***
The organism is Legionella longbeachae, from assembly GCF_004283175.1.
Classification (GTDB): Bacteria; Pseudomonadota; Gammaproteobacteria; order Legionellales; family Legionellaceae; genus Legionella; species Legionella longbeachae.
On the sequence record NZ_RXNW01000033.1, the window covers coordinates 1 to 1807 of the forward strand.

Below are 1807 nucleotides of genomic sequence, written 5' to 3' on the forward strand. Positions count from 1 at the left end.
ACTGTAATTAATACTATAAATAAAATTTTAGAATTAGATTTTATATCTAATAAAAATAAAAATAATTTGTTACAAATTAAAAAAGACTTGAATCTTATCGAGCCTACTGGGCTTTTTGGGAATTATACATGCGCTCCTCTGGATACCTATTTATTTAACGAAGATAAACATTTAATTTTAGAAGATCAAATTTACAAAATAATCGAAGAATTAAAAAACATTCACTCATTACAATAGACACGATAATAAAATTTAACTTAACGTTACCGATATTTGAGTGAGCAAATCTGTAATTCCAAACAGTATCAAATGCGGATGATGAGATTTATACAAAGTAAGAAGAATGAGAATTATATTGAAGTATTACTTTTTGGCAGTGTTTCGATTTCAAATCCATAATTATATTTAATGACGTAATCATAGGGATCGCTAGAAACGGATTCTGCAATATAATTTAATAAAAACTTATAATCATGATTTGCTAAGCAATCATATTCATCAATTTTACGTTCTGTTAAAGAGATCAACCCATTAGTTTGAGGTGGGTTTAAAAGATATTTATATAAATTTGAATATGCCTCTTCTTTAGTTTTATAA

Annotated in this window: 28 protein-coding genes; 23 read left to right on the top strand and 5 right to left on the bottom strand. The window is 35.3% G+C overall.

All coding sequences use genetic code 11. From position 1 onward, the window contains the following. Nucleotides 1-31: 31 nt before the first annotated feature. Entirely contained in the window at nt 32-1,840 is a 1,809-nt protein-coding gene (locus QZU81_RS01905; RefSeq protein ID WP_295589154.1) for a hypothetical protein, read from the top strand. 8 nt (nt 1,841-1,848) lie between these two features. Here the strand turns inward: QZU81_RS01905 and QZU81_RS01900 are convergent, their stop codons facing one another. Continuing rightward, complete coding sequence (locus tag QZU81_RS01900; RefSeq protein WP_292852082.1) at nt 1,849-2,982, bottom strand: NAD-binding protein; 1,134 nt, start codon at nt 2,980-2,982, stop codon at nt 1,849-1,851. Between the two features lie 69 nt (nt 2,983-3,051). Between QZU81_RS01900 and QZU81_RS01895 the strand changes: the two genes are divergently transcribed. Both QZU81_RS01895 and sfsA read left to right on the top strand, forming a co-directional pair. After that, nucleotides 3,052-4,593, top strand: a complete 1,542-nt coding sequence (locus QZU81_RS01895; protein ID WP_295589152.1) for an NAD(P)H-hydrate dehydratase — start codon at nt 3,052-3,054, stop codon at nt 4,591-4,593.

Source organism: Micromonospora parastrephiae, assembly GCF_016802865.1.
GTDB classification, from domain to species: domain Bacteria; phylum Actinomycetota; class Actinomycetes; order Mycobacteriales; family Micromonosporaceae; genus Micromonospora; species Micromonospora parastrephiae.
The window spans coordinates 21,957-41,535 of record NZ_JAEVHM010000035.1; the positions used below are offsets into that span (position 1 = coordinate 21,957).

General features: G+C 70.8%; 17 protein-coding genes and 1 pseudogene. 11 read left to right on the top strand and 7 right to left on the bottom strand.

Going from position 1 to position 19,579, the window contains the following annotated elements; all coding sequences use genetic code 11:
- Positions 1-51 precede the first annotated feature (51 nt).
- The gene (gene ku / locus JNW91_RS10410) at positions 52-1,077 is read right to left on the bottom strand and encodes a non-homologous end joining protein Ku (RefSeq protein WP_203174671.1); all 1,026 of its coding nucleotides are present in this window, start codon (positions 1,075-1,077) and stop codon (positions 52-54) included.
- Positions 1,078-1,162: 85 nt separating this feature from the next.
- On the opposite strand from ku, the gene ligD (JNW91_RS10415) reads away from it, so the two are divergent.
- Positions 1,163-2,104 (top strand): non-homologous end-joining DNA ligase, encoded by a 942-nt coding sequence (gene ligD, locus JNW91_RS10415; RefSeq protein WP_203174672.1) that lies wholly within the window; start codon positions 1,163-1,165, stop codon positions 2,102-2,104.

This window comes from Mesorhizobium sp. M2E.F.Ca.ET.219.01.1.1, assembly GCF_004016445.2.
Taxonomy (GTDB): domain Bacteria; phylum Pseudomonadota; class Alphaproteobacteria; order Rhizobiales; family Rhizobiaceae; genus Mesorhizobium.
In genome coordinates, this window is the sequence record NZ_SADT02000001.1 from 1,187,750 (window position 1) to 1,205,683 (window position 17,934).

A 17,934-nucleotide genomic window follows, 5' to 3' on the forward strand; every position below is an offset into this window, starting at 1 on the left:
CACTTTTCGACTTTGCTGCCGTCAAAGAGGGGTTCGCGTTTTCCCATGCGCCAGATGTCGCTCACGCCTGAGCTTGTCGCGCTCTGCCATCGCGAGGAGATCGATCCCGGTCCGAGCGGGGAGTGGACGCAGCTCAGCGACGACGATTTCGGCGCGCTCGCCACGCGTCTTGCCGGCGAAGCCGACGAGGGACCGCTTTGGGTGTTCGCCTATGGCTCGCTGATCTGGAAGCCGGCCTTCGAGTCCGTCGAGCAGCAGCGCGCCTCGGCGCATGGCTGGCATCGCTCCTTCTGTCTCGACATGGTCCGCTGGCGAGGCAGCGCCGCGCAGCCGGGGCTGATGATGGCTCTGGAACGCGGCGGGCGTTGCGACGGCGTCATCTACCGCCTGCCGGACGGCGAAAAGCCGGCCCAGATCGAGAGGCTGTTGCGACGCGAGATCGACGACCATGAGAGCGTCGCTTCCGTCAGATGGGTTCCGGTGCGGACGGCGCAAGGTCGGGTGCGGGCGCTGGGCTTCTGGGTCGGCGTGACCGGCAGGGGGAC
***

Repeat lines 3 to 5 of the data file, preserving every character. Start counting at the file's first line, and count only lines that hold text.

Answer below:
On the sequence record NZ_RXNW01000033.1, the window covers coordinates 1 to 1807 of the forward strand.

Below are 1807 nucleotides of genomic sequence, written 5' to 3' on the forward strand. Positions count from 1 at the left end.
ACTGTAATTAATACTATAAATAAAATTTTAGAATTAGATTTTATATCTAATAAAAATAAAAATAATTTGTTACAAATTAAAAAAGACTTGAATCTTATCGAGCCTACTGGGCTTTTTGGGAATTATACATGCGCTCCTCTGGATACCTATTTATTTAACGAAGATAAACATTTAATTTTAGAAGATCAAATTTACAAAATAATCGAAGAATTAAAAAACATTCACTCATTACAATAGACACGATAATAAAATTTAACTTAACGTTACCGATATTTGAGTGAGCAAATCTGTAATTCCAAACAGTATCAAATGCGGATGATGAGATTTATACAAAGTAAGAAGAATGAGAATTATATTGAAGTATTACTTTTTGGCAGTGTTTCGATTTCAAATCCATAATTATATTTAATGACGTAATCATAGGGATCGCTAGAAACGGATTCTGCAATATAATTTAATAAAAACTTATAATCATGATTTGCTAAGCAATCATATTCATCAATTTTACGTTCTGTTAAAGAGATCAACCCATTAGTTTGAGGTGGGTTTAAAAGATATTTATATAAATTTGAATATGCCTCTTCTTTAGTTTTATAA